[un]conscious-stream[ing]

Psalm 144:4 Man is like a breath; his days are like a fleeting shadow.

Tag Archives: heaven

I believe in Hell

flames-2-1186616-1600x1200
I believe in hell!

I have seen hell and it exists.

It isn’t at all where it has traditionally been portrayed and it isn’t what those old paintings or new television shows make it out to be.

It is happening for people right here and right now and we have seen it this last week.

Hell is when gunmen break into restaurants, concert halls, music and sports venues and methodically murder hundreds of people.
Hell is where someone deluded and radicalised blows themselves up killing scores of others.
Hell is when your home is swept away by a mud-slide or a tornado or an earthquake leaving you without clean water or sanitation.
Hell is when you believe your best hope of survival is fleeing.
Hell is when you believe that it is safer in an inflatable dingy trying to cross the sea than on the land where you live.
Hell is where you watch boats filled with expensive consumer electronics sailing past the beaches of your country, the very country who’s land has been pillaged and exploited for the raw materials that make up those devices with no benefit to the people who live there.
Hell is where a child breaks into his own school and guns down 15 other kids in his classroom before turning the weapon on himself.
Hell is where your life caves in on you, your world crumbles and leaves you emotionally burned out, physically drained and spiritually empty.

I believe in hell.

To explore one example: the atrocities we saw in Paris, Beirut and Baghdad last week, there is a relevant parable that Jesus told, recorded in Matthew 12 and Luke 11.

“When a demon goes out of a man, he goes through dry places, seeking rest; and finding none, he says, ‘I will return to my house from which I came.’ And when he comes, he finds it swept and put in order. Then he goes and takes with him seven other demons more wicked than himself, and they enter and dwell there; and the last state of that man is worse than the first.”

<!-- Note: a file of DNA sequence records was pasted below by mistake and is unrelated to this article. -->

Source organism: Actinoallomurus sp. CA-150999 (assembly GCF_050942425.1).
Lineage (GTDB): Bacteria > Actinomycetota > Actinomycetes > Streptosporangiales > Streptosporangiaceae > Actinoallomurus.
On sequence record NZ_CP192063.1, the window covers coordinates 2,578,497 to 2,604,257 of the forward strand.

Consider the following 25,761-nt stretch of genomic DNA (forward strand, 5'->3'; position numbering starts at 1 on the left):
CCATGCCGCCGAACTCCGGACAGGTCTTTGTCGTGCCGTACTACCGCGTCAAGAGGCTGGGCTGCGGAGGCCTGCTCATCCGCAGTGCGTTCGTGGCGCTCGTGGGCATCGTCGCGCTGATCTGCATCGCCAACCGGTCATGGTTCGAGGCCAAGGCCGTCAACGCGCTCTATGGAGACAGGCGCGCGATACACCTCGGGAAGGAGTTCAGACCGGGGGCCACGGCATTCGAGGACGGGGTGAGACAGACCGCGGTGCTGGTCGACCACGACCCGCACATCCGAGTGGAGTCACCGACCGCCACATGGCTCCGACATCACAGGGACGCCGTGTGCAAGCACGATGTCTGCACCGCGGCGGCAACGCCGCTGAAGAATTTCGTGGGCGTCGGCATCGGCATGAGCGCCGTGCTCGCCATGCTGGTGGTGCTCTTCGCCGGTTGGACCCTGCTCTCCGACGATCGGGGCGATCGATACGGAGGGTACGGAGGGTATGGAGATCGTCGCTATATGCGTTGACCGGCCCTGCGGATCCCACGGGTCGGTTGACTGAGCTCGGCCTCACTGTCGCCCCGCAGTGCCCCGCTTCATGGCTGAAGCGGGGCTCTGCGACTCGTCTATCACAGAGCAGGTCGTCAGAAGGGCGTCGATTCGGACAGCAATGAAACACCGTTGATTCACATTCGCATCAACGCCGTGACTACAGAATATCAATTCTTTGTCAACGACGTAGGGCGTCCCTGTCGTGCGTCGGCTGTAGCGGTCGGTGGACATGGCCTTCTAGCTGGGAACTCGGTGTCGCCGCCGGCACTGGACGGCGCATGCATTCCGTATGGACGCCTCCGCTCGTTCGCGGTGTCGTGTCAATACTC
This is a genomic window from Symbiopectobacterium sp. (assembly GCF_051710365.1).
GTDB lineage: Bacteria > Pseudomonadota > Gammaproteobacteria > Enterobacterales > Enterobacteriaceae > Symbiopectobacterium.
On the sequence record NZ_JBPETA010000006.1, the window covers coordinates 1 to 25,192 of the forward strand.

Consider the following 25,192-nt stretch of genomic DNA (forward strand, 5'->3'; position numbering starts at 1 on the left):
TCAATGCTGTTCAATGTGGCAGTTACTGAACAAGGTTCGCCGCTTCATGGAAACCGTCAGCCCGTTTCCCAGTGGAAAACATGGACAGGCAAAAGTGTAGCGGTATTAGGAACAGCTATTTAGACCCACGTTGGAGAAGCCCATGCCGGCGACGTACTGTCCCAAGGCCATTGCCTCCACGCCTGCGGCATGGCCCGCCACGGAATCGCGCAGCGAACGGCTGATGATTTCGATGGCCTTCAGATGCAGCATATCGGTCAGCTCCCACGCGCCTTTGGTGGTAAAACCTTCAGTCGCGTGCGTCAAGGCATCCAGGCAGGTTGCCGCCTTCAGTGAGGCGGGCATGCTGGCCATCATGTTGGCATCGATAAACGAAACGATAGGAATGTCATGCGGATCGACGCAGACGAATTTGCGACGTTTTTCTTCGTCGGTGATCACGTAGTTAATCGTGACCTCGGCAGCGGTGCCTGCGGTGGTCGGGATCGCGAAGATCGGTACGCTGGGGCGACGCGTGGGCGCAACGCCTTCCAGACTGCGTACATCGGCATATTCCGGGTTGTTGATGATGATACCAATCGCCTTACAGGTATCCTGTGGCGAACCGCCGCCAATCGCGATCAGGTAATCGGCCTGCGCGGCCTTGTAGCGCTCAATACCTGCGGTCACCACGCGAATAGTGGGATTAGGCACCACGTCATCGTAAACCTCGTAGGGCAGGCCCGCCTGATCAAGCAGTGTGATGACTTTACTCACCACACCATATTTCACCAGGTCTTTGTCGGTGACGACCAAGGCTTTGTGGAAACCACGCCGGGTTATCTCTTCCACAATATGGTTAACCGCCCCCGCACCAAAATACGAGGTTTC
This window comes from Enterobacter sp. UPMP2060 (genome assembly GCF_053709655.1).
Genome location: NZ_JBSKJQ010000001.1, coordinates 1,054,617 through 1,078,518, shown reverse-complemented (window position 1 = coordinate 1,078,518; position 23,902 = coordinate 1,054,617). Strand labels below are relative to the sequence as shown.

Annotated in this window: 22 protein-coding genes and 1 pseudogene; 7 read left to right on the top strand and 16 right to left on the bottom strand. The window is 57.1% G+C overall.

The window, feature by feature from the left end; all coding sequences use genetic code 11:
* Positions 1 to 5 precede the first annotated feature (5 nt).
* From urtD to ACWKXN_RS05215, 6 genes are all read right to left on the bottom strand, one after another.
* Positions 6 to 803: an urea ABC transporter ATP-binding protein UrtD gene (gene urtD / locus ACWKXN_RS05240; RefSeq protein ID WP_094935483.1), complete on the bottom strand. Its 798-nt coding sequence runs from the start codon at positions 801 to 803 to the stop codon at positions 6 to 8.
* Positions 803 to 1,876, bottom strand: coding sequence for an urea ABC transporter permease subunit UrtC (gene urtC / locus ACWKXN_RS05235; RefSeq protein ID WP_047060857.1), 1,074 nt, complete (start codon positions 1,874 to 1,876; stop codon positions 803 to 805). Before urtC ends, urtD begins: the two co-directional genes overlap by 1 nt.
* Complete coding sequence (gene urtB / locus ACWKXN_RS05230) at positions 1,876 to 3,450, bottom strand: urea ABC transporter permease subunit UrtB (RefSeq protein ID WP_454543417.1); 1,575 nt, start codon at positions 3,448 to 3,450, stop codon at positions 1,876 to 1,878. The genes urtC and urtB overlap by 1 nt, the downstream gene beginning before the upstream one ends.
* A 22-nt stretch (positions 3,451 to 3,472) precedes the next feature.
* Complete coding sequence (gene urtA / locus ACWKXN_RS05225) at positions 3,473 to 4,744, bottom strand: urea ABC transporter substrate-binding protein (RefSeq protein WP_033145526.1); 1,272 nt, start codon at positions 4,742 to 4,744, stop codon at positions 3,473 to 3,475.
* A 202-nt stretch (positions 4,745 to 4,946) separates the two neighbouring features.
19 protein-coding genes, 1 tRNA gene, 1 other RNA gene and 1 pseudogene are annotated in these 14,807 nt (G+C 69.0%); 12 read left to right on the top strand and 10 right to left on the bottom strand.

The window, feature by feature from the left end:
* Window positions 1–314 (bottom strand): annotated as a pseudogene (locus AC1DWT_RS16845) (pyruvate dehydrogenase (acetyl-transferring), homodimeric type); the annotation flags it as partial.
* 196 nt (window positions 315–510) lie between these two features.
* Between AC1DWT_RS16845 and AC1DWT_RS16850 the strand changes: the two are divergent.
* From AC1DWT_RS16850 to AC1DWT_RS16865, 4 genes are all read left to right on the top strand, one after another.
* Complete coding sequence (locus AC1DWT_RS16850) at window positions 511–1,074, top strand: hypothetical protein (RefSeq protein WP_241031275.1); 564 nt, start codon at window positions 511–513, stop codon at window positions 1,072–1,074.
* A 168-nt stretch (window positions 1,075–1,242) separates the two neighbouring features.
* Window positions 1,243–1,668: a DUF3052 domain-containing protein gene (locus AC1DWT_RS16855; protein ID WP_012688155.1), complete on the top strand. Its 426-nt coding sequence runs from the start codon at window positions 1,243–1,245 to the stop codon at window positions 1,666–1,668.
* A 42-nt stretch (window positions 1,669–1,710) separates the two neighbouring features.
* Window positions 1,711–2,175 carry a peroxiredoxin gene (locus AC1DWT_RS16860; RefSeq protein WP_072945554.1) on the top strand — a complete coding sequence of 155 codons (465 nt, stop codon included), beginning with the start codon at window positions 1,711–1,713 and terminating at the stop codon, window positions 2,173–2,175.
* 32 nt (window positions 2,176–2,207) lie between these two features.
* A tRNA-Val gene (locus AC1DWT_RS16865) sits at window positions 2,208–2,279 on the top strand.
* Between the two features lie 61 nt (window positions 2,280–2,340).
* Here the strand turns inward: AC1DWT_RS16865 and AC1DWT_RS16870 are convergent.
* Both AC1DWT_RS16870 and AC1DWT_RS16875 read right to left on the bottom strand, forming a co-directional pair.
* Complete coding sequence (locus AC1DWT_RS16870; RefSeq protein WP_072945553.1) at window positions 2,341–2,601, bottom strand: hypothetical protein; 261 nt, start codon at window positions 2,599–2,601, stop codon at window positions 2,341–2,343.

Luke 11 v 24-26

It is a fairly accurate picture of the problem we have in this world today.

The armies of the west have gone blundering into the middle east, clearing out one ‘demon’ after another: Sadam has been ousted, The Taliban ‘defeated’, Colonel Gaddafi has been deposed…
It would be generous to say that the middle east was left “swept and put in order”, but the next sentence is definitely true: –“Then he goes and takes with him seven other demons more wicked than himself, and they enter and dwell there; and the last state of that man is worse than the first”

The middle east has never been as unstable or dangerous and the problem with the ‘demon’ “returning” with “seven other demons more wicked than himself” is that the fallout is now spreading beyond the borders of those first ‘houses’.

The problem is, nothing was put in to fill the vacuum.

So IS came and made the situation seven times worse.

Almost always, after something like this, the question that comes at me as someone who is a follower of Jesus is “where is God”?

Where is God in the famine? Where is God in the flood? Where is God in the oppression and the exploitation, the violence, war and broken lives?

I believe that mostly, when God works in the world he works through people, so the only answer I can ever give to the question “where is God?” is actually a question: “Where am I?”

Where am I in the famine, flood exploitation and violence, the war and the broken lives? If I claim to be a follower of Jesus, I must believe what he tells me. I must believe the promise he makes to live in me.

If I believe Jesus lives in me, and I do… Then it is the face of Jesus that I need to display. And it is the behaviour of Jesus that I need to display. And in behaving like Jesus, I am the one that needs to reach out to lift up the broken and oppressed of this world. I am the one who shows God in the famine and the flood, in the violence and the war. It is in my example and my actions that people see God in these circumstances.